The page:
Iran recently prosecuted and executed Ruhollah Zam, a 42-year-old Iranian journalist. He was charged with committing “corruption on earth.” The execution is viewed as a strong message from the Iranian political system to anyone who criticizes it and prompted several European countries to boycott an online business forum in Tehran. The European Union (EU) strongly condemned the execution, further straining relations between Iran and the EU. Zam’s execution has worsened Iran’s international reputation, particularly after the execution of Iranian wrestler Navid Afkari three months ago. Zam’s execution once again prompted the international community, including various international NGOs and human rights organizations, to strongly condemn the execution.
Zam was found guilty by Iran’s Supreme Court on an ambiguous charge of “corruption on earth”– one of the most serious offenses in Iran. Amendments to Iran’s penal code in 2013 increased the scope of offenses such as “corruption on earth” to prosecute political activists/dissidents and sentence them to death. Zam took part in the nationwide Green Movement protests in 2009 in the aftermath of the disputed presidential election. After spending some time in jail, Zam sought asylum in France where he ran a news website called Amad News and coordinated a Telegram channel during the anti-government protests in 2017 and 2018. While reporting on a wide array of issues, Zam also investigated and wrote on financial corruption in Iran and shared his findings which placed him under the spotlight of the Iranian leadership. As per some reports in October 2019, Zam was persuaded to travel to Iraq based on what appeared to be an invitation from the office of Iraq’s Grand Ayatollah Ali al-Sistani. Upon reaching Iraq, reports suggest that he was kidnapped by the IRGC. However, Sistani’s office has rejected these claims repeatedly. On reaching Iran, Zam was charged with national security violations for which Iran’s Supreme Court sentenced him to death. Zam was accused of serious criminal activities including interfering with Iran’s economy, spying on behalf of French intelligence, and conspiring with the United States and Saudi Arabia against Iran. Zam’s execution is not an isolated incident with multiple reports indicating Iran’s role in a series of kidnappings and murders in 2020 alone.
Iran’s execution of Zam is seen as a horrific violation of international human rights. The UN High Commissioner for Human Rights, Michelle Bachelet said, “Zam’s death sentence and execution are emblematic of a pattern of forced confessions extracted under torture and broadcast on state media being used as a basis to convict people.” Amid growing concerns about Iran’s violations of human rights, some experts have urged the EU to emphasize human rights when dealing with Tehran. The ambassadors of France, Germany, Italy and Austria boycotted an online Iranian business forum and France called the execution “barbaric and unacceptable.” In addition, several international NGOs like Reporters Without Borders and Amnesty International condemned the execution. Germany’s PEN Center, an association of writers championing freedom of expression, released a statement urging that Zam’s execution should lead to diplomatic and economic consequences and further suggested renaming the street where the Iranian embassy is located in Berlin to Ruhollah-Zam-Allee to attract wider attention to not only the execution but Iran’s ongoing human rights violations. Leander Sukov, PEN Center’s vice president, urged the Berlin Senate to adopt the suggestion as every letter sent to Iran’s embassy would bear the name of Ruhollah Zam, thereby reminding the Iranian leadership of its heinous crime.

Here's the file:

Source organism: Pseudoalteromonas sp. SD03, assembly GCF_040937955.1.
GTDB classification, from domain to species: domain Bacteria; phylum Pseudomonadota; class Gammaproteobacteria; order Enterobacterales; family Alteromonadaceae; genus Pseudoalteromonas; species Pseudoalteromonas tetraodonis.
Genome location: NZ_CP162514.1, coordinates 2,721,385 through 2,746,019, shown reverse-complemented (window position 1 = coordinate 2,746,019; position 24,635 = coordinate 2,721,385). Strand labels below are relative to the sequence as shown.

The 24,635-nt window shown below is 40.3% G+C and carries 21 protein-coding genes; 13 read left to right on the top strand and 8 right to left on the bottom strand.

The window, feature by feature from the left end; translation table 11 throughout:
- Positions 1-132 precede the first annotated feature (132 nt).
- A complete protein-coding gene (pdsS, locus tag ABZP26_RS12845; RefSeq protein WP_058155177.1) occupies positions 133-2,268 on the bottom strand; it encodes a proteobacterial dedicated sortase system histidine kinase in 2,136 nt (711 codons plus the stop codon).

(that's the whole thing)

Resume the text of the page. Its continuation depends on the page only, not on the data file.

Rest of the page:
The new tensions with Iran over its human rights violations coincide with President-elect Joe Biden’s inauguration next month. During his presidential campaign, Biden had mentioned his intention to rejoin the nuclear deal if Iran complies with its provisions. Amid a lot of speculation on how the incoming Biden administration will deal with Iran, some of Biden’s top aides responded to Zam’s execution. Biden’s nominee for Secretary of State, Antony Blinken, and the nominee for National Security Advisor, Jake Sullivan called out the execution and emphasized that the incoming US administration “will stand up to Iran’s abuses.” It is not clear as to what this means and implies, and whether the new administration will take steps such as imposing more sanctions on the Iranian political system or whether the human rights file will be incorporated into the nuclear deal along with other files such as Iran’s ballistic missile program and interference in regional affairs or whether this file will be handled separately via punitive actions or coordination with European allies to heap extensive pressure on the Iranian leadership to address this file. It waits to be seen whether the Democrats take this file seriously, having turned a blind eye to it while signing the 2015 nuclear deal, letting the Iranian leadership off the hook for its crimes committed against its own citizens as well as against the peoples of the region in Syria, Iraq, and Yemen.